Medical experts react to news of Moderna's COVID-19 vaccine trial

In the midst of a growing COVID-19 surge, executives with U.S drug-maker Moderna Inc. say the company has developed shots that prove effective against the coronavirus.

It’s the second time in November a major U.S. drug maker has touted success in fighting the virus.

“You don’t need any device. It’s like when you get your flu shot at your local CVS or Walgreens. It’s the same thing,” said Moderna CEO Stephane Bencel.

He took to the airwaves Monday with words of comfort for a jittery global community. Bencel said clinical trials show shots from the drug-maker’s vaccine provide “strong protection” against COVID-19.

The vaccine is being created with the National Institutes of Health, and is being tested on 30,000 volunteers. Those subjects either received the vaccine or a placebo. So far, the two-shot Moderna solution to COVID – which needs to be kept in an ultra cold place -- appears to be 94.5% effective.

“Once you have a vaccine shown to be safe and effective in adults, you and go back and do phase one and phase two trials in children,” said NIAID Director Dr. Anthony Fauci.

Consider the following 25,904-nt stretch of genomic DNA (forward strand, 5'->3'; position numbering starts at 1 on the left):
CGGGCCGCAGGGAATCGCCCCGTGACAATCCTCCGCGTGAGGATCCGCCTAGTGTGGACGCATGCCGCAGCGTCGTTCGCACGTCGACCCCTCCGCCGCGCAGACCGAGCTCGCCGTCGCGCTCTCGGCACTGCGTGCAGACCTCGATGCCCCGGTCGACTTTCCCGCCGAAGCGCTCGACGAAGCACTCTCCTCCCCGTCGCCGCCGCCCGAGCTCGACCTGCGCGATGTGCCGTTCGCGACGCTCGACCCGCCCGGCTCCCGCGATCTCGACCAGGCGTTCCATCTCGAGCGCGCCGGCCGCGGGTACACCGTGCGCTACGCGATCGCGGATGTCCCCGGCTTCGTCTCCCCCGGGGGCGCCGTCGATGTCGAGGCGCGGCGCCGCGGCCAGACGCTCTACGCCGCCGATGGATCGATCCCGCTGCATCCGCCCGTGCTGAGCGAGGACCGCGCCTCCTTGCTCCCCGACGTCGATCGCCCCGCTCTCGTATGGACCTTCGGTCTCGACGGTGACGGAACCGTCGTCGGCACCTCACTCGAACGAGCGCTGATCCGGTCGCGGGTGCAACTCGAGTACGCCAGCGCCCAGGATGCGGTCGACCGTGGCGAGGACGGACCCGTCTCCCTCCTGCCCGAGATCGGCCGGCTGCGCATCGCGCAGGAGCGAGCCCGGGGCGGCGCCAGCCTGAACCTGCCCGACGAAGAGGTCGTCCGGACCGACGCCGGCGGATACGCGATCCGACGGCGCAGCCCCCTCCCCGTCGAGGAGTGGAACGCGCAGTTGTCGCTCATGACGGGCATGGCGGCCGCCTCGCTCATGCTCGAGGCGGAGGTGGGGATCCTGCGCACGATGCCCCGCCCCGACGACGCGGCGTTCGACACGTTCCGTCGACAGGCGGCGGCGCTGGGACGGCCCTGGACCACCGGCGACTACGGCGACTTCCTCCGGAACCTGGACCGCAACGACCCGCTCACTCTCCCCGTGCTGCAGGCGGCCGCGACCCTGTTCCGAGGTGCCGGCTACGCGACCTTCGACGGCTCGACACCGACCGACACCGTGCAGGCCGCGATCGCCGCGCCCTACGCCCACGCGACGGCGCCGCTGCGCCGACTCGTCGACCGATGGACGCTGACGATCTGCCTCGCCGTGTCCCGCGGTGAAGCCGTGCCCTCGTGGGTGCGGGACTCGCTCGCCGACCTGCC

U.S. Rep. Anna Eshoo, (D) Cailf. 18, sent an email to KTVU, which reads in part, “Importantly, the vaccine candidate also appeared to prevent severe COVID-19 disease. It is extremely promising that two separate vaccine candidates (Moderna & Pfizer) have so far shown high efficacy and I congratulate all those involved in this life-saving work.”

“We should not be thinking our Christmas gift or our Hanukkah gift or whatever holiday you celebrate, is gonna to be a shot for the end of the year,” said Dr. Michael Urban, a professor of occupational therapy at the University of New Haven.

He and other health experts warn an effective COVID vaccine is not a magic bullet, and may not be wildly available for months.

“It’s great news to hear, the 90 to 95 effectiveness in these vaccines. I think we’re on that verge of finding a solution to the end (of COVID). The thing that you have to remember is, we’re still at the early stages of it. So we probably won’t see these vaccines come out for another four to six months,” said Urban.

“I would recommend to people to not abandon all public health measures just because you have been vaccinated," added Dr. Fauci. 

Last week, Pfizer Inc. announced its own COVID-19 vaccine appeared to be almost as effective as the new drug from Moderna.

Federal officials are fast-tracking the first doses for as soon as next month, but they’ll go to healthcare workers, first responders and those most at risk to contract COVID-19.